The Economic Reality of The Asian American Pacific Islander Community Is Marked by Diversity and Inequality, Not Universal Success

By most measures of economic success—whether it be income, education, wealth or employment—Asian Americans are doing well in the United States, both when compared to other communities of color as well to White households. But while these measures of success are noteworthy, the way they are collected, analyzed and presented all too often masks the disparate financial situations of the dozens of ethnic subgroups categorized as “Asian American.”

This brief explores some of the misconceptions that feed into broadly held beliefs that all members of the AAPI community are part of one large homogenous and successful group.



Running in Place: Why the Racial Wealth Divide Keeps Black and Latino Families From Achieving Economic Security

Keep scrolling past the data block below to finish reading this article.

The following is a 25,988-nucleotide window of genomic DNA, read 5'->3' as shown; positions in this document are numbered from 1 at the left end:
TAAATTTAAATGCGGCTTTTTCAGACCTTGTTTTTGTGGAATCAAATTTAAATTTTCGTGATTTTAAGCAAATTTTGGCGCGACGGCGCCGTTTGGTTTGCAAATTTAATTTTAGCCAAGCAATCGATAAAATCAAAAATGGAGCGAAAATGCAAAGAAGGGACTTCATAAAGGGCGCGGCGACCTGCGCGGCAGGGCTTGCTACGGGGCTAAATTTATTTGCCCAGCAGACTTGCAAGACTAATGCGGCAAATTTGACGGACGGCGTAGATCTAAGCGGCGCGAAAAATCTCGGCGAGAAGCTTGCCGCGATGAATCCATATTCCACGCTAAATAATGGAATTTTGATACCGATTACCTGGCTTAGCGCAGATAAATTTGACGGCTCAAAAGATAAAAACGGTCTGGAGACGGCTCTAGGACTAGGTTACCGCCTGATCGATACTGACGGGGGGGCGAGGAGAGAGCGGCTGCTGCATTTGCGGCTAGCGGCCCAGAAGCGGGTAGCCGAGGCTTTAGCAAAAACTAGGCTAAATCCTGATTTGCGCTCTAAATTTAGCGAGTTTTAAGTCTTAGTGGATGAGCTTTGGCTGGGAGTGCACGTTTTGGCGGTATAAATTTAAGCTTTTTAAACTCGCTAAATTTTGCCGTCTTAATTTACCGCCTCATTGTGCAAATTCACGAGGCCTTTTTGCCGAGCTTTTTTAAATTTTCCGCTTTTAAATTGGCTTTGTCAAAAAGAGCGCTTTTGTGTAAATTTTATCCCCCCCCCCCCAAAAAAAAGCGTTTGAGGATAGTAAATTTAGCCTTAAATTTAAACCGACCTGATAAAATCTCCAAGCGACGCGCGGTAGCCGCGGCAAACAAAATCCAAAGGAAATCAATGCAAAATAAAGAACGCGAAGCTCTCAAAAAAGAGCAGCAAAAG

This report examines data from the Federal Reserve System’s 2016 Survey of Consumer Finances to understand how the wealth of median Black, Latino and White families have changed since the findings of its previous survey were released in 2013.



The Ever ­Growing Gap: Without Change, African ­American and Latino Families Won’t Match White Wealth for Centuries


This report examines the growing racial wealth divide for Black and Latino and the ways that accelerating  concentrations of wealth at the top compound and exacerbate this divide. It looks at trends in wealth accumulation from 1983 to 2013, as well as projections of what the next thirty years might bring. It  also considers the impact public policy has had in contributing to the racial wealth divide and how new policies can close this gap.




The Ever-Growing Gap: Without Change, African-American and Latino Families Won’t Match White Wealth for Centuries